That being said, a condemnation of industrial agriculture is likely to be stronger if it also examines some of the points that those defending it would employ.

Jon February 22, 2009 at 9:22 pm

Ok thanks a lot for the input. I will certainly try to include some of the defending arguments. If you want to clean up the page you can delete some of my posts but please leave your responses up until tomorrow so that I may refer to them.

Milan February 22, 2009 at 9:25 pm

Being informative is one of the major purposes of this site. As such, this conversation is well within the ordinary remit.

Good luck with your paper, and with the organic grass-fed farm.

Milan February 22, 2009 at 9:27 pm

This post may also interest you.

Given your place of employment, your comments might be especially interesting.

Jon February 22, 2009 at 9:48 pm

definitely interested but I think I will postpone responding to the thread until I am done with my paper. I certainly understand the post though. I originally went vegetarian in august and then learned more and have made variations in my diet. I eat grassfed beef somewhat regularly but much less than the amount of beef I ate before learning more about this whole “omnivore’s dilemma.”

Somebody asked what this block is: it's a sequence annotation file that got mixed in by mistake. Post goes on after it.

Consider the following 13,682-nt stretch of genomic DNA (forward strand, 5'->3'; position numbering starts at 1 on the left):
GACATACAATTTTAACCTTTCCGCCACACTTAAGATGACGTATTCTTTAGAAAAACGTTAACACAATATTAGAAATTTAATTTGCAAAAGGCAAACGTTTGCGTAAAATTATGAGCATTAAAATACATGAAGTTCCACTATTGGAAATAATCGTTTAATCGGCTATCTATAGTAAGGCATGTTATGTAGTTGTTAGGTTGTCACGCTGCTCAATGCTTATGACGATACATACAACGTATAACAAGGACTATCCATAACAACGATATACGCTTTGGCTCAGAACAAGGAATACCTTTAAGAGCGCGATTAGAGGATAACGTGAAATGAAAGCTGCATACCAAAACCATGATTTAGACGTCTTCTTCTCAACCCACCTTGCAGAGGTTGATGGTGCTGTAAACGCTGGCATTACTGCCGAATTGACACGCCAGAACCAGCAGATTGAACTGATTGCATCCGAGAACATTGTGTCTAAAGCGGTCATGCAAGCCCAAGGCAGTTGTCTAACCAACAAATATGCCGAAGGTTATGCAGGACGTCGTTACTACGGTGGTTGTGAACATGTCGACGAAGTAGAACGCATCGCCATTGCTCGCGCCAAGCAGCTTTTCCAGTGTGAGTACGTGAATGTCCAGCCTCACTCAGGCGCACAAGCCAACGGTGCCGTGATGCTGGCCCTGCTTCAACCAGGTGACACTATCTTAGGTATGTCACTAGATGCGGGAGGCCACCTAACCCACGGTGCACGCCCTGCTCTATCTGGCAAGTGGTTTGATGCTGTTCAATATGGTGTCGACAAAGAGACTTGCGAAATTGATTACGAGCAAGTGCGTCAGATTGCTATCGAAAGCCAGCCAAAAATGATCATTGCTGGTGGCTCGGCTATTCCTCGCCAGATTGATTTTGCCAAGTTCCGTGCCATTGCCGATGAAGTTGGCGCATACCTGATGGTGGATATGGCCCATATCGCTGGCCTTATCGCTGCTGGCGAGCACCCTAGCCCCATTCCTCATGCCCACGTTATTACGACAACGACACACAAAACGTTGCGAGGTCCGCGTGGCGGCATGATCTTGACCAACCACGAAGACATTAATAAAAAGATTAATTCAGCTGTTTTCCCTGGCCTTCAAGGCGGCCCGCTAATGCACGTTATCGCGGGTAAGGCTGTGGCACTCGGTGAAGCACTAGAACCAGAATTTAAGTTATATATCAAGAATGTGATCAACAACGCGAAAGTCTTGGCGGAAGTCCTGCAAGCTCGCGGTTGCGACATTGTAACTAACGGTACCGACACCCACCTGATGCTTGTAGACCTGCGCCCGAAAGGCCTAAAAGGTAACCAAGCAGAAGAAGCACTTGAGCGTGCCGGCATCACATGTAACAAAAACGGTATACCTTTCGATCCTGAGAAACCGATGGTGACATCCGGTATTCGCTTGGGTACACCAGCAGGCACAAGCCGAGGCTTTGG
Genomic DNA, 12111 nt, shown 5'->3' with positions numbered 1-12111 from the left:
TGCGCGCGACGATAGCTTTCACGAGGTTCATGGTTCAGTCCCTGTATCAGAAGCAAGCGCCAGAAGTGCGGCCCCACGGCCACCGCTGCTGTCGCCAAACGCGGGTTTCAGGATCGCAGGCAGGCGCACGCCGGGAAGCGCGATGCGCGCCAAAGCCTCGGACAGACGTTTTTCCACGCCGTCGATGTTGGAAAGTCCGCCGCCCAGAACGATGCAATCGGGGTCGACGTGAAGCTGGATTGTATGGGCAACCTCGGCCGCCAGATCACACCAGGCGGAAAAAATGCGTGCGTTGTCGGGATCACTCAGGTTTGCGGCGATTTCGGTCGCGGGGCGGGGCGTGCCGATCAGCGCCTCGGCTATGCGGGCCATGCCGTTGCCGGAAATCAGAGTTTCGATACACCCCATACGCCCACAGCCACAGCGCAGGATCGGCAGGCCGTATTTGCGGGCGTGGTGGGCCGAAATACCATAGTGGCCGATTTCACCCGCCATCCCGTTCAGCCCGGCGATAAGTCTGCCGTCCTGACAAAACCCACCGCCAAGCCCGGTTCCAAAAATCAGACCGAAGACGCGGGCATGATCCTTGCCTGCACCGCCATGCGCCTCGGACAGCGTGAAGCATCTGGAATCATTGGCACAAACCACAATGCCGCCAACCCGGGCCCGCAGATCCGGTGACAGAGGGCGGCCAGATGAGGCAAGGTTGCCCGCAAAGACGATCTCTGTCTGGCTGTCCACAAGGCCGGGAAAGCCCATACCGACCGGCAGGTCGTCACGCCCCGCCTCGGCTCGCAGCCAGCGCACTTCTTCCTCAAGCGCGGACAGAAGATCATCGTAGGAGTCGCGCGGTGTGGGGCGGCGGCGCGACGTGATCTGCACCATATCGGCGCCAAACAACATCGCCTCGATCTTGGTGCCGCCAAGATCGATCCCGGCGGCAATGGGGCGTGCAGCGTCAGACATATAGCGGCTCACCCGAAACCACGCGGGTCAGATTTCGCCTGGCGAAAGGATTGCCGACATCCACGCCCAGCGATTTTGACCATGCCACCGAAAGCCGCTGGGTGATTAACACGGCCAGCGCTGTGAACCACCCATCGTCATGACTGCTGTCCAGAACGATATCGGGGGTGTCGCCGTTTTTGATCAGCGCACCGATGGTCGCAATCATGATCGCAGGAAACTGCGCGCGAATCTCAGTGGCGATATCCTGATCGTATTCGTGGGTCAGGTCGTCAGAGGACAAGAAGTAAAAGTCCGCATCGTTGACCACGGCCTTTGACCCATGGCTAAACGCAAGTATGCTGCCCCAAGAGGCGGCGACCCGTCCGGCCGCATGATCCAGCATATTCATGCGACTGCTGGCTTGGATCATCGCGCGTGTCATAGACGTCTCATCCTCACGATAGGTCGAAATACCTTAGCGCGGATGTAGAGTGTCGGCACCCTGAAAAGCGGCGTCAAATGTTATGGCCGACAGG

estranged December 4, 2010 at 12:36 am

darn capitalistic, profit-making growers of corn! how dare they!

Sara April 4, 2011 at 2:24 am

I am reading Michael Pollan’s book, In Defense of Food. It’s a good book to read after, The Omnivore’s Dilemma.

Michelle November 30, 2011 at 9:37 am

I’m not so sure about the conclusion that domesticated maize could not propagate itself w/o human farmers to separate the seeds. Like teosinte, which I have seen in abundance in the Sierra de Manantlan of Mexico, the seeds would more than likely be separated and dispersed to some degree by animals (incl humans). Would the percentage of seed successfully propagating itself equal that of a farm field seeded with individual seed? No way, but I do not think species extinction would be the result. Interestingly, teosinte only exists in somewhat human disturbed environments, secondary forest and forest openings, so even in it’s non-domesticated form, maize has a long, long, long history of interaction with humans.